+import kafka.javaapi.message.ByteBufferMessageSet;
+import kafka.message.Message;
+import kafka.message.MessageSet;
+import kafka.utils.Utils;
+
+...
+
+<small>// create a consumer to connect to the kafka server running on localhost, port
9092, socket timeout of 10 secs, socket receive buffer of ~1MB</small>
+SimpleConsumer consumer = new SimpleConsumer("127.0.0.1", 9092, 10000, 1024000);
+
+long offset = 0;
+while (true) {
+  <small>// create a fetch request for topic “test”, partition 0, current
offset, and fetch size of 1MB</small>
+  FetchRequest fetchRequest = new FetchRequest("test", 0, offset, 1000000);
+
+  <small>// get the message set from the consumer and print them out</small>
+  ByteBufferMessageSet messages = consumer.fetch(fetchRequest);
+  for(MessageAndOffset msg : messages) {
+    System.out.println("consumed: " + Utils.toString(msg.message.payload(), "UTF-8"));
+    <small>// advance the offset after consuming each message</small>
+    offset = msg.offset;
+  }
+}
+</pre>
+
+<!--#include virtual="includes/footer.html" -->
+

Modified: kafka/site/includes/header.html
URL: http://svn.apache.org/viewvc/kafka/site/includes/header.html?rev=1476865&r1=1476864&r2=1476865&view=diff
==============================================================================
--- kafka/site/includes/header.html (original)
+++ kafka/site/includes/header.html Sun Apr 28 23:50:07 2013
@@ -26,12 +26,10 @@
 			<div class="lsidebar">
 				<ul>
 					<li><a href="downloads.html">download</a></li>
-					<li><a href="http://people.apache.org/~joestein/kafka-0.7.1-incubating-docs">api&nbsp;docs</a></li>
-					<li><a href="quickstart.html">quickstart</a></li>
-					<li><a href="https://cwiki.apache.org/confluence/display/KAFKA/Clients">clients</a></li>
-					<li><a href="design.html">design</a></li>
-					<li><a href="configuration.html">configuration</a></li>
-					<li><a href="performance.html">performance</a></li>
+					<li>releases</li>
+						<ul>
+							<li><a href="07/quickstart.html">0.7</a></li>
+						</ul>
 					<li><a href="https://cwiki.apache.org/confluence/display/KAFKA/Operations">operations</a></li>
 					<li><a href="faq.html">faq</a></li>
 					<li><a href="https://cwiki.apache.org/confluence/display/KAFKA">wiki</li>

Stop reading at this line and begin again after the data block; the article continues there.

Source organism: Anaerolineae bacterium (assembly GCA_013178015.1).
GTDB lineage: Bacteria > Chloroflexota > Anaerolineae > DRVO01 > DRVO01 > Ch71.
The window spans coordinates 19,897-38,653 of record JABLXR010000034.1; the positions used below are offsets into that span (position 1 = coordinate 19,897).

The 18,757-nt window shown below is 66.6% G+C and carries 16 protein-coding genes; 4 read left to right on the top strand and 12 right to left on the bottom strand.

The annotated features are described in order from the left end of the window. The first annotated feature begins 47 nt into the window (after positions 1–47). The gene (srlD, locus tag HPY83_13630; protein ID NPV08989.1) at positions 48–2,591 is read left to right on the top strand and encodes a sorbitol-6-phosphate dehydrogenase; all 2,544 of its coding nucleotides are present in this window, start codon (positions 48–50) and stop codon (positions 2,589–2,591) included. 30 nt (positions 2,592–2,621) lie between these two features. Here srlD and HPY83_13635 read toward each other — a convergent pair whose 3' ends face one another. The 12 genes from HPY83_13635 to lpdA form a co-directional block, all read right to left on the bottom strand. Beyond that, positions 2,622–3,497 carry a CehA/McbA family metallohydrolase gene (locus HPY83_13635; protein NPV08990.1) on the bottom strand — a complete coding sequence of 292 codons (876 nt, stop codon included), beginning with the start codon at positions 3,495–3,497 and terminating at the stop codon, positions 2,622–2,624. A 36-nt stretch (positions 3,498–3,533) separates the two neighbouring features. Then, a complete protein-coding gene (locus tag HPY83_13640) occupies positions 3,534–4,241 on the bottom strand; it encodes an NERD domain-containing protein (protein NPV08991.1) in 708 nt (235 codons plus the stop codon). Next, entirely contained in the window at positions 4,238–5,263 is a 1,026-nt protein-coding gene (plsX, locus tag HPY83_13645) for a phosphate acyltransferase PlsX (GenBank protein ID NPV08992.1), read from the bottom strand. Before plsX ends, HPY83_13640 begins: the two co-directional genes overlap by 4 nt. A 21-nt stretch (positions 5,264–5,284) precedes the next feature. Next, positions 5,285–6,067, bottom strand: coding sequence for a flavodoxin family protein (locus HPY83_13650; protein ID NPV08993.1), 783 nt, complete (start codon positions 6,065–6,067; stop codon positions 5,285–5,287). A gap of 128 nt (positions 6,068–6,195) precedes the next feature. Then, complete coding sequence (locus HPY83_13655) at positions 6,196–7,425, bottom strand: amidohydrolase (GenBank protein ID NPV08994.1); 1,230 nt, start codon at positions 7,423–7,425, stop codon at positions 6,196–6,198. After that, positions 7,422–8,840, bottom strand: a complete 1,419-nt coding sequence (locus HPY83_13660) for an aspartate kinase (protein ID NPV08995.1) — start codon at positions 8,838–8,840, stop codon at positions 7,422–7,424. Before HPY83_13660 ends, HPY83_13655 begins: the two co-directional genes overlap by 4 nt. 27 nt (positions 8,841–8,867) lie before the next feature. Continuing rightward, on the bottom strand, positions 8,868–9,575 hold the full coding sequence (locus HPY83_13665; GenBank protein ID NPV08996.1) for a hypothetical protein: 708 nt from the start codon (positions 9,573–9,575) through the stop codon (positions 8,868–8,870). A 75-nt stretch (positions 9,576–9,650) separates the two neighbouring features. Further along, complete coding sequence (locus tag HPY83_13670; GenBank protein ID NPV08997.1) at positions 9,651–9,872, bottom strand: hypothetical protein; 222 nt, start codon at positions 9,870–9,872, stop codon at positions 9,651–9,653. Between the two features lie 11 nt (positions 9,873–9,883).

Modified: kafka/site/index.html
URL: http://svn.apache.org/viewvc/kafka/site/index.html?rev=1476865&r1=1476864&r2=1476865&view=diff
==============================================================================
--- kafka/site/index.html (original)
+++ kafka/site/index.html Sun Apr 28 23:50:07 2013
@@ -14,7 +14,7 @@ Kafka provides a publish-subscribe solut
 </p>
 
 <p>
-The use for activity stream processing makes Kafka comparable to <a href="https://github.com/facebook/scribe">Facebook's
Scribe</a> or <a href="http://flume.apache.org">Apache Flume</a> (incubating),
though the architecture and primitives are very different for these systems and make Kafka
more comparable to a traditional messaging system. See our <a href="design.html">design</a>
page for more details.	
+The use for activity stream processing makes Kafka comparable to <a href="https://github.com/facebook/scribe">Facebook's
Scribe</a> or <a href="http://flume.apache.org">Apache Flume</a> (incubating),
though the architecture and primitives are very different for these systems and make Kafka
more comparable to a traditional messaging system.
 </p>
 
 <!--#include virtual="includes/footer.html" -->

Modified: kafka/site/projects.html
URL: http://svn.apache.org/viewvc/kafka/site/projects.html?rev=1476865&r1=1476864&r2=1476865&view=diff
==============================================================================
--- kafka/site/projects.html (original)
+++ kafka/site/projects.html Sun Apr 28 23:50:07 2013
@@ -35,7 +35,7 @@ Below is a list of projects which would 
 <h3>Clients In Other Languages</h3>
 
 <p>
-We offer a JVM-based client for production and consumption and also a rather primitive native
python client. It would be great to improve this list. The lower-level protocols are well
documented <a href="design.html">here</a> and should be relatively easy to implement
in any language that supports standard socket I/O.
+We offer a JVM-based client for production and consumption. It would be great to implement
the client in other languages.
 </p>
 
 <h3>Convert Hadoop InputFormat or OutputFormat to Scala</h3>